Archive for the ‘Writing’ Category

TUESDAY WRITING CONVERSATION

November 21, 2017

 

Blow, Blow, Thou Winter Wind

by William Shakespeare

 

 

Blow, blow, thou winter wind
Thou art not so unkind
As man’s ingratitude;
Thy tooth is not so keen,
Because thou art not seen,
Although thy breath be rude.

Heigh-ho! sing, heigh-ho! unto the green holly:
Most friendship if feigning, most loving mere folly:
Then heigh-ho, the holly!
This life is most jolly.

Freeze, freeze thou bitter sky,
That does not bite so nigh
As benefits forgot:
Though thou the waters warp,
Thy sting is not so sharp
As a friend remembered not.
Heigh-ho! sing, heigh-ho! unto the green holly:
Most friendship is feigning, most loving mere folly:
Then heigh-ho, the holly!
This life is most jolly.

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PIT STOP

November 16, 2017

Many of you might not know that Neil use to write for The Senior Times, he had a column called Pit Stop.  Since the weather is quickly changing here in Quebec, I found the perfect article for you.

Resist hibernating and enjoy the outdoors this winter.

”If you want to enjoy the Montreal winter, you’ve got to join it.”  I wish I had heeded that advice when I first arrived in Montreal in the autumn of 1972.

That first winter I was broadcasting editorial comments on CJAD and producing and hosting ”Prime Time”, a program for seniors.  On the week-ends I huddle with my wife, Catharine, (a writer-researcher at the Reader’s Digest) inside our apartment on the twenty-first floor of a high rise near the old Forum, and read the newspaper including the weighty Sunday New York Times.  This regimen turned out to be a recipe for lethargy, lassitude and recurring stupor.

At the time we didn’t have a car (once we toured a good part of the island of Montreal on two metro tickets), but the following winter, Catharine reconnoitred the lower Laurentians by bus to find a place to stay and to ski.  Happily, she discovered on the perimeters of Prévost, then Shawbridge, a sprawling white frame house with many appendages, the Laurentian Lodge Club, founded in 1923.

Catharine and I have now been members of the Club for more than twenty-five years, enjoying chef André’s savoury cuisine and cross-country skiing on trails with such evocative names as The Barking Dog, Fallen Women, The Madonna, and of course, portions of the Maple Leaf, laid out by the famous Herman Smith ”Jack Rabbit” Johannsen himself.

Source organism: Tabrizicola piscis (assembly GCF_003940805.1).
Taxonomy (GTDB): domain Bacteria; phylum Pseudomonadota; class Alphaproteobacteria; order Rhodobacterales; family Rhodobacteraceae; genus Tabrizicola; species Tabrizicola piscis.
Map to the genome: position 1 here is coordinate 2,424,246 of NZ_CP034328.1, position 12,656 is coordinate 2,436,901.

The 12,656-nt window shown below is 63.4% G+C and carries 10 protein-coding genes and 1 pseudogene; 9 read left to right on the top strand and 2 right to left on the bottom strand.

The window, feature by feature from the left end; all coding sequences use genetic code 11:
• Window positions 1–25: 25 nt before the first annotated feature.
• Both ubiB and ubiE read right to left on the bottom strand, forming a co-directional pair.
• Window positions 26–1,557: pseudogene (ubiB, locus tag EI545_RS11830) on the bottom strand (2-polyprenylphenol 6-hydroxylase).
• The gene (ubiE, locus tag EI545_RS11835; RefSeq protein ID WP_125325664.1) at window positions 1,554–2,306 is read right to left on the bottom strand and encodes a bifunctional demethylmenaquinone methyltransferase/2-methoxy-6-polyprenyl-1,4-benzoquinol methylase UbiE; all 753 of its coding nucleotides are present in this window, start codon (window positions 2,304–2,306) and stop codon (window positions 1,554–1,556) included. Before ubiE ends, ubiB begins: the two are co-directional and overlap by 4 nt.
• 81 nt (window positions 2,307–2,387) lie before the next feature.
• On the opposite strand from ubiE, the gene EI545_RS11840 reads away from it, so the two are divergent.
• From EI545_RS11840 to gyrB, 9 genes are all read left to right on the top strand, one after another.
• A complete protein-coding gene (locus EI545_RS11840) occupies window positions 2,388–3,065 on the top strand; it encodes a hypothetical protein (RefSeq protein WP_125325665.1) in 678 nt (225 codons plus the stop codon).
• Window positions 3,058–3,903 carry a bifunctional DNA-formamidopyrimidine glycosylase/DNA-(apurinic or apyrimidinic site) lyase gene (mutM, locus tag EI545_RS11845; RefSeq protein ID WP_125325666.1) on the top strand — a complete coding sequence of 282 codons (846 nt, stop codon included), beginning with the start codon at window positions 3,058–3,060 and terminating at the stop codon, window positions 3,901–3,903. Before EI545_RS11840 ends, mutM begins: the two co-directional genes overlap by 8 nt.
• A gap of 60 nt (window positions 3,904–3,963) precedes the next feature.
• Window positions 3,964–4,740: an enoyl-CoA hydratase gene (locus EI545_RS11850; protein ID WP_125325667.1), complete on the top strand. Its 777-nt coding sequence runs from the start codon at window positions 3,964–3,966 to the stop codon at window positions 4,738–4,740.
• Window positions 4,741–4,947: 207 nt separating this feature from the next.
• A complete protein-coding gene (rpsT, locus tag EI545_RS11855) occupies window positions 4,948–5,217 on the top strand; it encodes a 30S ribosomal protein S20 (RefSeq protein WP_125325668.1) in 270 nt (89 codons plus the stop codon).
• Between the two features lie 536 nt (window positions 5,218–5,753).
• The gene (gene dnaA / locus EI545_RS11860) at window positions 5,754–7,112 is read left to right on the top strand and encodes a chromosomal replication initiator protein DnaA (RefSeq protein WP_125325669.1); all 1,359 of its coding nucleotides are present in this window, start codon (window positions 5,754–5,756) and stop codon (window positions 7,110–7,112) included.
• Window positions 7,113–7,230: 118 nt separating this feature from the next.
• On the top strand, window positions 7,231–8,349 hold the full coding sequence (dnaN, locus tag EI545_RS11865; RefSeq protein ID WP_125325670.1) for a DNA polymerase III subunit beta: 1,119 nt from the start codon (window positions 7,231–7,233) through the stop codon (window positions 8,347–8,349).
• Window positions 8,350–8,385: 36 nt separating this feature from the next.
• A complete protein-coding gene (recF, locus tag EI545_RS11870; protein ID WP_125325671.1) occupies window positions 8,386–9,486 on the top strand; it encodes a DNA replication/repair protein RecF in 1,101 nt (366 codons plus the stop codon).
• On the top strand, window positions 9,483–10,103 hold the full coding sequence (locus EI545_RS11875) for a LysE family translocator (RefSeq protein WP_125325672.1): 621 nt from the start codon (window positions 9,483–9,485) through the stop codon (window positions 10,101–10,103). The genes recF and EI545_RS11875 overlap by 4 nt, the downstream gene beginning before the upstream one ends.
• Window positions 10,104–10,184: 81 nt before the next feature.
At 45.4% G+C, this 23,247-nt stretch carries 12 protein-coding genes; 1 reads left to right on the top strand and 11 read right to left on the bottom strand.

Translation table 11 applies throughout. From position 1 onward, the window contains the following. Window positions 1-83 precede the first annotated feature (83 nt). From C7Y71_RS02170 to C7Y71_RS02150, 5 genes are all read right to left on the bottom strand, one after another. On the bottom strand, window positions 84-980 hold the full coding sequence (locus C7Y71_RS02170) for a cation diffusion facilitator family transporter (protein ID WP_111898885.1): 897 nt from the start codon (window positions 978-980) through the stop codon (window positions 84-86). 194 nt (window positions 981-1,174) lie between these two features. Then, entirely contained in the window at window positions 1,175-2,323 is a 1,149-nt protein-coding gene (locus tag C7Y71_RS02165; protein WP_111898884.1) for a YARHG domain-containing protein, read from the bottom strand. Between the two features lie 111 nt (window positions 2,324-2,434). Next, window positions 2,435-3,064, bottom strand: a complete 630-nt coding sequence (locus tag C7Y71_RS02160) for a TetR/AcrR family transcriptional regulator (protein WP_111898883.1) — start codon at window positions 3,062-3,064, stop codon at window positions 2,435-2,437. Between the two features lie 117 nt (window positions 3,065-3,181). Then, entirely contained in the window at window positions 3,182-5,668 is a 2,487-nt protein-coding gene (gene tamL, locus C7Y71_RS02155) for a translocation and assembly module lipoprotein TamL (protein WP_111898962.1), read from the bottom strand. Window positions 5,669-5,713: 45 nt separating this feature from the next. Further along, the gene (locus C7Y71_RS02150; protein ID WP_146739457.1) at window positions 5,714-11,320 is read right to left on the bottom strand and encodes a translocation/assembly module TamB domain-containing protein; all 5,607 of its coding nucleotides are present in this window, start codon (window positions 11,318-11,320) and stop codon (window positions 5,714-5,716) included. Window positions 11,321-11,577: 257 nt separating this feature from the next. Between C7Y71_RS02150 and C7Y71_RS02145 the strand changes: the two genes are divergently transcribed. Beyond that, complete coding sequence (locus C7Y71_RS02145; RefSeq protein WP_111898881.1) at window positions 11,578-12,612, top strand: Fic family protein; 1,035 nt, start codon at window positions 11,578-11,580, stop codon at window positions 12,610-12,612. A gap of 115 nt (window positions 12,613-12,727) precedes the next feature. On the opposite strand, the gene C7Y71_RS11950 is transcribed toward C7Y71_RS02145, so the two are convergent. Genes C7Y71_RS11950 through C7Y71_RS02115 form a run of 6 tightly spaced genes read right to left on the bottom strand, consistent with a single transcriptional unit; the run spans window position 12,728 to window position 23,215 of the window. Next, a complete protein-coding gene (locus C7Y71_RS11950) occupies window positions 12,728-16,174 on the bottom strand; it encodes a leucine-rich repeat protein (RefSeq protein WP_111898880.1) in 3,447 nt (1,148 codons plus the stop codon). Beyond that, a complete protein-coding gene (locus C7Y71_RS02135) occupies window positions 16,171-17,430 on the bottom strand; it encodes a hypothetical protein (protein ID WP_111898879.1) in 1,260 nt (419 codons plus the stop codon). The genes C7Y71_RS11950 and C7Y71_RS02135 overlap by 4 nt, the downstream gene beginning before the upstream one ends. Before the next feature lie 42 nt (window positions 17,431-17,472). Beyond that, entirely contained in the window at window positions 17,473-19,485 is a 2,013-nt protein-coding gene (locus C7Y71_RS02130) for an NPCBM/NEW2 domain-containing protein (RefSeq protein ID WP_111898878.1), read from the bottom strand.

One stormy Saturday, I was chatting with Mr. Johannsen (then more than a hundred, still a skier and long-time member of the Club) in the living room beside the fireplace when the ”Chief” with a glint in his eye, lit a cigarette.  ”I never smoke before lunch,” he explained, ”but I usually have lunch early.”

Mr. Johannsen was not the only notable member of the Laurentian Lodge Club, chock-a-block in those early years with young families and their children.  Other distinguished members included the renowned Dr. Wilder Penfield and Brooke Claxton, a minister in federal Liberal governments.

Not that the Club was an elitist conclave or luxury resort.  Far from it.  The original iron beds were purchased from the Montreal General Hospital for three dollars each.  Their springs were so dilapidated the mattresses had to be propped up by large sheets of stiff brown paper that crackled down the halls whenever the sleeper turned over.  Still, the spartan bedrooms were merely a counterpoise to the charm and gentility of afternoon tea served in front of the blazing fire by ladies in long gowns.

From its beginning in 1923, the Club was at the heart of early ski developments in the Laurentians.  Just beyond the first door across the river and through the trees loomed the Big Hill where in 1932 Alec Foster, using an old Ford engine for power, installed the first rope tow in North America, charging skiers five cents a ride.

From those early days, the Laurentian Lodge Club developed and still retains a distinctive élan marked by enthusiastic and warm camaraderie.  ”The atmosphere,” as one senior member described it, ”was set by people in their eighties who had nothing to prove,” and who, it might be added, encouraged a tradition of fun skiing which meant taking time on the trail to stop to eat an orange and feed the birds.

This spirit continues, epitomized by the Club’s oldest active member, a vivacious ans elegant lady in her early nineties.  She still skis and still serves afternoon tea in a long gown.  She joined the Montreal winter a long time ago.  Obviously she had never regretted it.  Neither have I.

Published in February 1999

Jean P.

November 13, 2017

 

DARK ROSALEEN

by  James Clarence Mangan

 

O my dark Rosaleen,
    Do not sigh, do not weep!
The priests are on the ocean green,
    They march along the deep.
There’s wine from the royal Pope,
    Upon the ocean green;